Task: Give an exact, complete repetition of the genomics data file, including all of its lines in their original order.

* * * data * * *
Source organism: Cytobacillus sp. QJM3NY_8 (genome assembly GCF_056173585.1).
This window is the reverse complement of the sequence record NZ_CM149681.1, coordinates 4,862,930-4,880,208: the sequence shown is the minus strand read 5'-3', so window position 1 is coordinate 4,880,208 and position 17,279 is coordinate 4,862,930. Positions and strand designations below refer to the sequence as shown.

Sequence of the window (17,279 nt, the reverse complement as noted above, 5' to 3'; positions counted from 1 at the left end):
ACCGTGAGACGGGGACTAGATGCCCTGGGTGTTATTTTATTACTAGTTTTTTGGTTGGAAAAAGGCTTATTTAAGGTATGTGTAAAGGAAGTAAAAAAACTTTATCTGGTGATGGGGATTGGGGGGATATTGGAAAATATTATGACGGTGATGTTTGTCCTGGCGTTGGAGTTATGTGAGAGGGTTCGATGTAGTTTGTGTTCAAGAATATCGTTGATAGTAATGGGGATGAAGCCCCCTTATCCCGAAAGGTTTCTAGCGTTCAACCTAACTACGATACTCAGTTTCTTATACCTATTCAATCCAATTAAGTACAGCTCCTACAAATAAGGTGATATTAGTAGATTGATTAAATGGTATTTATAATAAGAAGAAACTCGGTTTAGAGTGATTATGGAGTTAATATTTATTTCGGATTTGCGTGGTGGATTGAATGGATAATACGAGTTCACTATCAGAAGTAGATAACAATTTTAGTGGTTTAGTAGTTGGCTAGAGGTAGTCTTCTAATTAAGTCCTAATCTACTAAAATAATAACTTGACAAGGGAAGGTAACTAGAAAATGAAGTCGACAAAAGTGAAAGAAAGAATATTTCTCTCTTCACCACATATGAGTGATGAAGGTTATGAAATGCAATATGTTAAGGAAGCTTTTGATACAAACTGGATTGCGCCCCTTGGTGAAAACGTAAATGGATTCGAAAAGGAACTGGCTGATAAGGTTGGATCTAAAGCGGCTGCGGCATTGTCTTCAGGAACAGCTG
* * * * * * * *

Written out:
Source organism: Cytobacillus sp. QJM3NY_8 (genome assembly GCF_056173585.1).
This window is the reverse complement of the sequence record NZ_CM149681.1, coordinates 4,862,930-4,880,208: the sequence shown is the minus strand read 5'-3', so window position 1 is coordinate 4,880,208 and position 17,279 is coordinate 4,862,930. Positions and strand designations below refer to the sequence as shown.

Sequence of the window (17,279 nt, the reverse complement as noted above, 5' to 3'; positions counted from 1 at the left end):
ACCGTGAGACGGGGACTAGATGCCCTGGGTGTTATTTTATTACTAGTTTTTTGGTTGGAAAAAGGCTTATTTAAGGTATGTGTAAAGGAAGTAAAAAAACTTTATCTGGTGATGGGGATTGGGGGGATATTGGAAAATATTATGACGGTGATGTTTGTCCTGGCGTTGGAGTTATGTGAGAGGGTTCGATGTAGTTTGTGTTCAAGAATATCGTTGATAGTAATGGGGATGAAGCCCCCTTATCCCGAAAGGTTTCTAGCGTTCAACCTAACTACGATACTCAGTTTCTTATACCTATTCAATCCAATTAAGTACAGCTCCTACAAATAAGGTGATATTAGTAGATTGATTAAATGGTATTTATAATAAGAAGAAACTCGGTTTAGAGTGATTATGGAGTTAATATTTATTTCGGATTTGCGTGGTGGATTGAATGGATAATACGAGTTCACTATCAGAAGTAGATAACAATTTTAGTGGTTTAGTAGTTGGCTAGAGGTAGTCTTCTAATTAAGTCCTAATCTACTAAAATAATAACTTGACAAGGGAAGGTAACTAGAAAATGAAGTCGACAAAAGTGAAAGAAAGAATATTTCTCTCTTCACCACATATGAGTGATGAAGGTTATGAAATGCAATATGTTAAGGAAGCTTTTGATACAAACTGGATTGCGCCCCTTGGTGAAAACGTAAATGGATTCGAAAAGGAACTGGCTGATAAGGTTGGATCTAAAGCGGCTGCGGCATTGTCTTCAGGAACAGCTG